I have been working on different ways to make steel from iron ore. My first steps consisted of learning about the Japanese Kodai tatara. Mike Blue and Randal Graham had been doing this for quite a while before I met them. They had watched Akira Kihara, the murage for the Simane prefecture in Japan, when he came to the States to demonstrate his techniques. My own take on this method of steel making has changed over the last few years. I use the solid state direct reduction method. I start with iron oxide and convert it into metallic iron in a bloomery style furnace. Carbon dissolves into the iron to make steel in a not-so-easy-to-control process.
The furnace is made of bricks casted in molds. Sand, ash, clay and vermiculite are used to make the bricks. The top of the stack is made of refractory blanket coated with furnace cement or a chimney flue tile.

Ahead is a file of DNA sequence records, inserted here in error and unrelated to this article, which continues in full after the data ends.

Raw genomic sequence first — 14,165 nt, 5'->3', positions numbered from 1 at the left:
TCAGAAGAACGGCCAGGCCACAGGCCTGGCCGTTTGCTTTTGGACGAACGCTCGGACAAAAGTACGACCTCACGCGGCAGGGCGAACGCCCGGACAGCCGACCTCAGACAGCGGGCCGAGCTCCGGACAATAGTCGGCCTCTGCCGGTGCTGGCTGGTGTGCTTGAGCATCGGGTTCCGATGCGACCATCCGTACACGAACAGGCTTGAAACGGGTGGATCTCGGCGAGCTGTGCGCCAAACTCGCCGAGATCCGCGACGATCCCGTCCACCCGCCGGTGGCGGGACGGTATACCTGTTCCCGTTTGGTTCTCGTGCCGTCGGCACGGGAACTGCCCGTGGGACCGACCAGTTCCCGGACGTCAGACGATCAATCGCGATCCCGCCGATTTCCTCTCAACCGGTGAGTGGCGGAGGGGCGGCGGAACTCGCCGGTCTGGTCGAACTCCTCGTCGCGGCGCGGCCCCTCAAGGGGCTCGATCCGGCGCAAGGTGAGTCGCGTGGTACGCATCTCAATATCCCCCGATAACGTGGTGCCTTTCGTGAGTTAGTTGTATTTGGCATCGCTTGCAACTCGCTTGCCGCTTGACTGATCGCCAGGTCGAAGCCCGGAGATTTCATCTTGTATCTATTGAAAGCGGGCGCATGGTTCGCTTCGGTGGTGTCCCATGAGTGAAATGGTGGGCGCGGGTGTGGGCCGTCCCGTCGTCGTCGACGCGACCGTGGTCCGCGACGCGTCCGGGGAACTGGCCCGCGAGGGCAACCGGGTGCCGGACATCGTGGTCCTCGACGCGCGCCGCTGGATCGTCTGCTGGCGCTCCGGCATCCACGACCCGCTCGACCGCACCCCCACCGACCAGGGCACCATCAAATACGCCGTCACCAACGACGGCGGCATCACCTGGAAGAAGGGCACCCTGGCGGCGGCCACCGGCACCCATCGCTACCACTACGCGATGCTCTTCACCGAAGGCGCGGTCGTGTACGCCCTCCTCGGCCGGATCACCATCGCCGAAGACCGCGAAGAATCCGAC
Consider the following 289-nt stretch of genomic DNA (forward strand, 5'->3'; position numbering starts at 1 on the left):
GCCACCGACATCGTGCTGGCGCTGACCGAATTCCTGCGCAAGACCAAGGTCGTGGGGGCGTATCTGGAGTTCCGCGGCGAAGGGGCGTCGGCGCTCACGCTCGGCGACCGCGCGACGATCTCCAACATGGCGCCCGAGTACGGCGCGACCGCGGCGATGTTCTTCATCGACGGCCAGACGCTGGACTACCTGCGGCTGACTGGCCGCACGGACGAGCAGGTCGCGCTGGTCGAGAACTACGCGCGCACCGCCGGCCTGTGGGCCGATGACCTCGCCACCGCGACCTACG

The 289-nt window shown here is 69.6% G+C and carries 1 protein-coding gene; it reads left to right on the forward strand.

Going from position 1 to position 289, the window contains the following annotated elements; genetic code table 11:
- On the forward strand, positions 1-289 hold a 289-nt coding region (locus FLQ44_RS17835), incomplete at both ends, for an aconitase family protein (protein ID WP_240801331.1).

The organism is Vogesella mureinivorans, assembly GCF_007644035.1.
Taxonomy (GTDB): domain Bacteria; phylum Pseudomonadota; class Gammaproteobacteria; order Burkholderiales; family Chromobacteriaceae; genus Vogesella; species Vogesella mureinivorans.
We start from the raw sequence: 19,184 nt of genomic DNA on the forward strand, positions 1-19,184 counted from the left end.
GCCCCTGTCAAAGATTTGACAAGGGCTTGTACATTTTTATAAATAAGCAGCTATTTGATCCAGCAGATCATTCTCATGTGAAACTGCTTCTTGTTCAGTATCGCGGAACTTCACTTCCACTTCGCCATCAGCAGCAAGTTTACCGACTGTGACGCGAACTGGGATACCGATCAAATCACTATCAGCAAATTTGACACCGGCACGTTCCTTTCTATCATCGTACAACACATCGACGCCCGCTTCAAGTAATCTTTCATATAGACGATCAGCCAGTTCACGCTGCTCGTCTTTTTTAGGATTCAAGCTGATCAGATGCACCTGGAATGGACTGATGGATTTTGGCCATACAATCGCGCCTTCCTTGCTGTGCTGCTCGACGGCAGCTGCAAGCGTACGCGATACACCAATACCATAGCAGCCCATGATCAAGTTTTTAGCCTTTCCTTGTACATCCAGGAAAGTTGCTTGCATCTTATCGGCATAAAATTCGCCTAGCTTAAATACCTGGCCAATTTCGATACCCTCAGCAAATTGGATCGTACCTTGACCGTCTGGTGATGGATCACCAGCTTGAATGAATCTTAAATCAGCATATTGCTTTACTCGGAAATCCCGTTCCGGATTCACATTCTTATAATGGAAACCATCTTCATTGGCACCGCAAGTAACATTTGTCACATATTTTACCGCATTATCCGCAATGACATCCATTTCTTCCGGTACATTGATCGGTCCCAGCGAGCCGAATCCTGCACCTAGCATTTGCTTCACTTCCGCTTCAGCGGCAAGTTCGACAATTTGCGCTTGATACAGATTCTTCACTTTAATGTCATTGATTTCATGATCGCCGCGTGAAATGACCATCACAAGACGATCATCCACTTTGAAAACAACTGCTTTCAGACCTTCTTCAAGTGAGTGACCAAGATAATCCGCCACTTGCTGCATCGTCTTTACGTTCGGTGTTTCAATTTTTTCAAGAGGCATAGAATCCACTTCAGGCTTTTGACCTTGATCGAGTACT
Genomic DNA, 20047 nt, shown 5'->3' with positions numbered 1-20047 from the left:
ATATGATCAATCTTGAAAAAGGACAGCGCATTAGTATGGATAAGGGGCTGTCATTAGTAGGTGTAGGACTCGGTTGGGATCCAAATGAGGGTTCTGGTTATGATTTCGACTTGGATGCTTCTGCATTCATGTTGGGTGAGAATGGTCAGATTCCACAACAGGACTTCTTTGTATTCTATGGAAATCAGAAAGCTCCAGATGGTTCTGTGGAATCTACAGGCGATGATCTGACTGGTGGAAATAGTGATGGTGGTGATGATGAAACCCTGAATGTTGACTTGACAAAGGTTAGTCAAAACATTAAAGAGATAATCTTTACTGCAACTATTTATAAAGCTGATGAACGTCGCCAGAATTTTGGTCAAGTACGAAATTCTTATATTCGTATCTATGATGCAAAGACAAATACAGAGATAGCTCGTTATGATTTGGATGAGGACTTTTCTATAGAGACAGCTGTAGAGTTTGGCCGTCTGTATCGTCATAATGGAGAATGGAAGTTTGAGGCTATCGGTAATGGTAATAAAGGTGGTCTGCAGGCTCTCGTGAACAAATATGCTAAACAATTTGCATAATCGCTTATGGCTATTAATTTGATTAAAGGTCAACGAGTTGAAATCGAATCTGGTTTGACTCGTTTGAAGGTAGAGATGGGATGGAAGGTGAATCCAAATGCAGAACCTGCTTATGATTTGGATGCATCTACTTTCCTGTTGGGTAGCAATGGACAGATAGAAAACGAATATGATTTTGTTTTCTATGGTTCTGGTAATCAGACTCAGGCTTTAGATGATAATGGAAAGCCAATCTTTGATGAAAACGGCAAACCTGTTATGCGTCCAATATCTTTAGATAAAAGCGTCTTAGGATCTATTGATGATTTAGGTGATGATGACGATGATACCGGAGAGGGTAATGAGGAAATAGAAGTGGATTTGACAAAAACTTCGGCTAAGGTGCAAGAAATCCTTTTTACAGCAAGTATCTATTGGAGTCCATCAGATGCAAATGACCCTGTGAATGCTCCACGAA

The air is provided by a shop-vac controlled by a rheostat, and the tuyeres are made of simple iron pipe plumbing fittings.
I have tried different types of ore, based on availability.
Either hematite (Fe2O3) or magnetite (Fe3O4) can be effectively reduced to metallic iron in the right conditions.
Charcoal is the fuel of choice and the source of carbon. Mixed with oxygen at the right temperature will form carbon monoxide, which is the reducing agent. Depending on the height of the stack, the time span during which the ore is exposed to the reducing atmosphere in the furnace, the temperature and other factors, the end result will be reduction of the iron oxide to metallic iron and absorption of carbon. The usual result of this type of furnace is a mixture of cast iron, steel, and wrought iron combined in a non-homogeneous mass called "the bloom."
The quality of the slag and the atmosphere in the hearth of the furnace will be greatly responsible for the final carbon content in the bloom.
This is a video of the process.